Responding to the latest labour market data from the Office for National Statistics (ONS), Tania Bowers, Global Public Policy Director at the Association of Professional Staffing Companies (APSCo), says:
“The continued increase in employment rates between August and October show that the labour market remains tight in the UK despite the fall in vacancies noted between September and November. The data shows that job levels remain significantly higher than pre-Covid levels, with the three months to November seeing 391,000 more vacancies than the three months before the pandemic (January to March 2020). This suggests that the downward trend in recruitment is, in fact, the market continuing to stabilise post-Covid, rather than contract in a tough economy.
“When we look into the statistics in more detail, it is industries such as accommodation, food services and retail – all of which have noted difficulties as the Cost-of-Living crisis continues to tighten purse strings across the country – which have been hardest hit. However, sectors requiring highly skilled and trained individuals such as Construction have reported increases in vacancies between August and November. These sectors struggled to hire on the scale needed throughout 2022 as a combination of the Great Rehiring and the loss of international talent pools in a post-Brexit environment continue to impact worker availability and this latest data suggests that talent shortages are very much still acute.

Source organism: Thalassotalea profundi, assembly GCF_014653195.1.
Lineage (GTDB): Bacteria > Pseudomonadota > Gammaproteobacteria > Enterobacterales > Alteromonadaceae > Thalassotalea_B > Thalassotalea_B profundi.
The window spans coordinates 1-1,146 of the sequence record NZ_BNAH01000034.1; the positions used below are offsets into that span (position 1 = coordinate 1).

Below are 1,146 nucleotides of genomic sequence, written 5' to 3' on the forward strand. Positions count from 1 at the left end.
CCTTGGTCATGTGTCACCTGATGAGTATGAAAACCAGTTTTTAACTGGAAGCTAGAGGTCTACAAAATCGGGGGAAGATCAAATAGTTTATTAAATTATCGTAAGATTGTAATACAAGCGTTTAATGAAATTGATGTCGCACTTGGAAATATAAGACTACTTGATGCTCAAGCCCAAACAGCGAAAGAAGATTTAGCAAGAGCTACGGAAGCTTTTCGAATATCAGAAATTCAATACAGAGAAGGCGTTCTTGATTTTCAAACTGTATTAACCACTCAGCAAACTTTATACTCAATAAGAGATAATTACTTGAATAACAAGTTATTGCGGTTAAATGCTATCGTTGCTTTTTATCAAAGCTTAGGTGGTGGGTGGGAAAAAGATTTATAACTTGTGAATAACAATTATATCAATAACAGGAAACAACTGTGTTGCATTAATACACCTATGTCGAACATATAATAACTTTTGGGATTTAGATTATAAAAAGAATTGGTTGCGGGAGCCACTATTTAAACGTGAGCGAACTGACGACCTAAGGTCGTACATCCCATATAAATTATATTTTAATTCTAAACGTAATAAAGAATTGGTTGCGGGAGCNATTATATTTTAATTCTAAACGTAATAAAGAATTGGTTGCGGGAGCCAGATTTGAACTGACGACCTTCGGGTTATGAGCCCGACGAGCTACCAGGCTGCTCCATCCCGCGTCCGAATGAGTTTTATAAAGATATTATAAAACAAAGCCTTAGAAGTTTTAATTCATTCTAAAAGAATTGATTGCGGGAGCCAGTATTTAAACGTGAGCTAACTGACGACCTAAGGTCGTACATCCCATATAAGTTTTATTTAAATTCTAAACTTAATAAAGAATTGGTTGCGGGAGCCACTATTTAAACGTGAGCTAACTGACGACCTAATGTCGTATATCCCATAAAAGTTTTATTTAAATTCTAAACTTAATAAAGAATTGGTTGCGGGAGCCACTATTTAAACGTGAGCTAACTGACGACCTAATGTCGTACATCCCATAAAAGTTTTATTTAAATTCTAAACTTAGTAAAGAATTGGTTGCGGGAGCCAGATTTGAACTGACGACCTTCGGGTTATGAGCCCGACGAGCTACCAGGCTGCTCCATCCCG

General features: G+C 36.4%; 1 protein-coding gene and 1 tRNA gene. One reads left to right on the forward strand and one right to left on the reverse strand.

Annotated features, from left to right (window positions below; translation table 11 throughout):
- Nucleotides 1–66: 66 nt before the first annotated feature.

“It is the demand from across the health and social work sector which raises significant concern given the current unrest in the workforce. The sector reported the greatest spike in vacancies in the three months to November. With nurse strikes beginning amid pay disputes, health and social work is facing a concerning dearth of talent that won’t be rectified by pay increases alone. There needs to be a fundamental re-think around how talent is sourced into the sector as well. The current inflexibility around framework requirements will only continue to limit the available pool of workers, which will exacerbate both the reliance on agency staff to fill immediate gaps ad budget restraints.
“While the UK’s economy is facing continued uncertainty, we’re facing a recession where skills shortages are still prevalent in a number of sectors. The country’s labour market is in need of support to become more appealing both to flexible workers and international experts. The long-awaited Employment Bill will have a role to play in supporting this, but we also feel that the skills agenda needs to be reinvigorated across Government. The Chancellor’s Autumn Statement revealed some steps to help bolster the UK’s skills, but action is needed swiftly if businesses are to have access to the staff they need to bounce back strong from a recession.”